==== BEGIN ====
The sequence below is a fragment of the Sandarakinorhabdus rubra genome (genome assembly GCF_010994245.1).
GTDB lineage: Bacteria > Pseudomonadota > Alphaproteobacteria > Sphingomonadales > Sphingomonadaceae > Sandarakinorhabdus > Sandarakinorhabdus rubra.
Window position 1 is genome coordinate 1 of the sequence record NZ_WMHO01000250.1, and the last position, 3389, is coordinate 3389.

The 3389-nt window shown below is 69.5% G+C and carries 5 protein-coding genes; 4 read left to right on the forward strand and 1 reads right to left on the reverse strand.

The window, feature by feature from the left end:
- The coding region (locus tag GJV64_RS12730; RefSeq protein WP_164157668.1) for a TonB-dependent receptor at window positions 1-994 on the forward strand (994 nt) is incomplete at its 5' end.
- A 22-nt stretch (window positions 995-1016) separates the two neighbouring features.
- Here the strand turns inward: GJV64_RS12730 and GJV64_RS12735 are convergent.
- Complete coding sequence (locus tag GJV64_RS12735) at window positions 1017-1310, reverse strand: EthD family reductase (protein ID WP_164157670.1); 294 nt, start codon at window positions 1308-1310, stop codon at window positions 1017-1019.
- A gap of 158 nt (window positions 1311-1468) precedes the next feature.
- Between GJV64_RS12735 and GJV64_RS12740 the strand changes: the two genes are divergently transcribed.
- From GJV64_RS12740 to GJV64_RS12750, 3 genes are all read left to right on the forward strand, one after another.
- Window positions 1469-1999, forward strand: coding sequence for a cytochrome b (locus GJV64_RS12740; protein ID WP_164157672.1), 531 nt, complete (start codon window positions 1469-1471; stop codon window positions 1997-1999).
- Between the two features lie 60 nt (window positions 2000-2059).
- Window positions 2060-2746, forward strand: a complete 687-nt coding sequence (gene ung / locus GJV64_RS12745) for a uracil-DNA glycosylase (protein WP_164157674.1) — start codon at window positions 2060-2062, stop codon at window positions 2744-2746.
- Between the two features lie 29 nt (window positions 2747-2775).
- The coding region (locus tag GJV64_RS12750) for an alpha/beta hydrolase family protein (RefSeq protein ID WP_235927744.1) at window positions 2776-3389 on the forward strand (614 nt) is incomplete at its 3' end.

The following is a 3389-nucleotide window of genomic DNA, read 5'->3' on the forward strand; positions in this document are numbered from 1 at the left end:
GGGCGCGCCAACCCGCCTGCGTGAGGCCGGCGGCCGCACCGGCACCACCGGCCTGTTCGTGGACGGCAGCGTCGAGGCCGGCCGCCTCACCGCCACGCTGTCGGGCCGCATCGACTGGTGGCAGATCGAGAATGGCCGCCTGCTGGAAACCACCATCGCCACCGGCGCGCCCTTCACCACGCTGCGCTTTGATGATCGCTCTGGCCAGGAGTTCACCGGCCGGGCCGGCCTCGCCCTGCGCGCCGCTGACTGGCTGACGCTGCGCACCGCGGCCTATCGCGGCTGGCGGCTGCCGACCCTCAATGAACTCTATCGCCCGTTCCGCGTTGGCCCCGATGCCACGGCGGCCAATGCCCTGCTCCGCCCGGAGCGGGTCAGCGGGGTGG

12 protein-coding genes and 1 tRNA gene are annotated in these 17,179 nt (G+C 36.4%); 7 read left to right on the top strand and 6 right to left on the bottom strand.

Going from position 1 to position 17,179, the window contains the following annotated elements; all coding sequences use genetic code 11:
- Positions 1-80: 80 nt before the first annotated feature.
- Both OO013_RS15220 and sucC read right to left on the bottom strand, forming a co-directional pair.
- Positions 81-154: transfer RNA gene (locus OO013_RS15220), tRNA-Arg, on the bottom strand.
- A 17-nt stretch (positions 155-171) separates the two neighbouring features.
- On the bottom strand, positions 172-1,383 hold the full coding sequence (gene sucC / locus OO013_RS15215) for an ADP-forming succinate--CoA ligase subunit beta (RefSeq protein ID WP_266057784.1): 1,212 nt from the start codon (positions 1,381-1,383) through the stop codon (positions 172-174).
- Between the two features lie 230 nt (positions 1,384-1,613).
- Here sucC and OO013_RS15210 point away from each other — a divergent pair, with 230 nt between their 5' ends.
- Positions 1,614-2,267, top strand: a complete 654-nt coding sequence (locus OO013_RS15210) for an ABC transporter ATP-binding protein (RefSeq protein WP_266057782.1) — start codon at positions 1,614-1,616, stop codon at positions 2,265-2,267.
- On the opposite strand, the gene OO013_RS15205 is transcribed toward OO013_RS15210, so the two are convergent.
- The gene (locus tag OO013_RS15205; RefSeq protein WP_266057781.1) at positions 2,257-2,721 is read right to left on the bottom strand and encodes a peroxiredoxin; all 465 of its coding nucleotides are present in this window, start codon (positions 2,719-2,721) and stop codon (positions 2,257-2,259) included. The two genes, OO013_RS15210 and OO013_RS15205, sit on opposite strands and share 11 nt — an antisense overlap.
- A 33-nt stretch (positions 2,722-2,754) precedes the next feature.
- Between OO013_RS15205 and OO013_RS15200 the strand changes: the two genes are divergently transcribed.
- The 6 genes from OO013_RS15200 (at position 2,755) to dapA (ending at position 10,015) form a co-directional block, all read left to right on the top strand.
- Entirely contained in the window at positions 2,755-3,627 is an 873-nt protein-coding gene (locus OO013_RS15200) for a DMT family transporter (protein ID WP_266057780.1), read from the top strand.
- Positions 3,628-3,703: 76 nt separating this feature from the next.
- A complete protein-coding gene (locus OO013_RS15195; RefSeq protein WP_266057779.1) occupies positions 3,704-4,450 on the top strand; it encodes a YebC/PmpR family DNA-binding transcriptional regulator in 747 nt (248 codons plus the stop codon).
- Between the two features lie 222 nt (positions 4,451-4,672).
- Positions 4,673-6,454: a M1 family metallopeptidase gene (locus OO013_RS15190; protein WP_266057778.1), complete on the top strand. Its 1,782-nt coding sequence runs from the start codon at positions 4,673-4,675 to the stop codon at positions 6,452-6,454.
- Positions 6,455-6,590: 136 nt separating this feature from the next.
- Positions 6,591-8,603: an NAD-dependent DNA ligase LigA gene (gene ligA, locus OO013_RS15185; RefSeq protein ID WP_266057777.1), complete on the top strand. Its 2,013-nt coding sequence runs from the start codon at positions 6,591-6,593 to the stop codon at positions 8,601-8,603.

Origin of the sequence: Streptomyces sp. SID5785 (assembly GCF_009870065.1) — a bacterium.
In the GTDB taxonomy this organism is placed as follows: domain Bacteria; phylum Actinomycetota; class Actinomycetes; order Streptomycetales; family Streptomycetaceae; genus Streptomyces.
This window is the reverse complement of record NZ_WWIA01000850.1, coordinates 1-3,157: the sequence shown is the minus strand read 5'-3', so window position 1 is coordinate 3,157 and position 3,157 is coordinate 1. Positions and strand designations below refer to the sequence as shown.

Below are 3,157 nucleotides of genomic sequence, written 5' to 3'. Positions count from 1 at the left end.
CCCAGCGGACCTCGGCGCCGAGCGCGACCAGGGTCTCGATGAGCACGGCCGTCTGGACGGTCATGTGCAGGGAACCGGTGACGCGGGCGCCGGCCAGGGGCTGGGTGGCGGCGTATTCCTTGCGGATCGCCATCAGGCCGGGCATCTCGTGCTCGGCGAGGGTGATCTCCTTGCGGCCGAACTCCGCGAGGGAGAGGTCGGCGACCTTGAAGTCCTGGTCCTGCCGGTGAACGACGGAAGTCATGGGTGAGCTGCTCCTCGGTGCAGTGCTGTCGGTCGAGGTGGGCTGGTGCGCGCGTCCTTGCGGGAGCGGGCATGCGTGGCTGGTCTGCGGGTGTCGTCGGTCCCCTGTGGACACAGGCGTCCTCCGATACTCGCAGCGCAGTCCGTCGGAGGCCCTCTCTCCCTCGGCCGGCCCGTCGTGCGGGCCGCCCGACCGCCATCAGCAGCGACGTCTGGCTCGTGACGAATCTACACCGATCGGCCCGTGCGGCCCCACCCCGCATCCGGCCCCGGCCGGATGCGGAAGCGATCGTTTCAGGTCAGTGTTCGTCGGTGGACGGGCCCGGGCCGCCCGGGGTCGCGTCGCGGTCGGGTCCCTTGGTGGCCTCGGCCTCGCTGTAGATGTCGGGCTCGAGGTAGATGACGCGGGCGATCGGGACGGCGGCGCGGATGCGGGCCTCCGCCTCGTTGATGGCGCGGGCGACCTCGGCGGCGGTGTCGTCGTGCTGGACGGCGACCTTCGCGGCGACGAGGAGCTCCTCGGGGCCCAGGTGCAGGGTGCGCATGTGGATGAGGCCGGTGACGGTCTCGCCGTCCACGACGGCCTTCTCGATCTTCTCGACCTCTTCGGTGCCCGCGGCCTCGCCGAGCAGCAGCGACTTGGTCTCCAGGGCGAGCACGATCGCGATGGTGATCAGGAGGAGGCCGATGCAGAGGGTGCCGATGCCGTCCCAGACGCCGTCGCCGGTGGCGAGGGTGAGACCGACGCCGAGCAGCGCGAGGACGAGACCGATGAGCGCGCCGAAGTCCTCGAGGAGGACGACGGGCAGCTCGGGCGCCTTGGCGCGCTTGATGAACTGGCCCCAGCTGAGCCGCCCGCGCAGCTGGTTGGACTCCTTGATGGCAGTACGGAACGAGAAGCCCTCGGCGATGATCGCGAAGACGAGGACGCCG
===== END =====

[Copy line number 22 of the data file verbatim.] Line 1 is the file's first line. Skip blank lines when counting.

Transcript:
- Positions 1-80: 80 nt before the first annotated feature.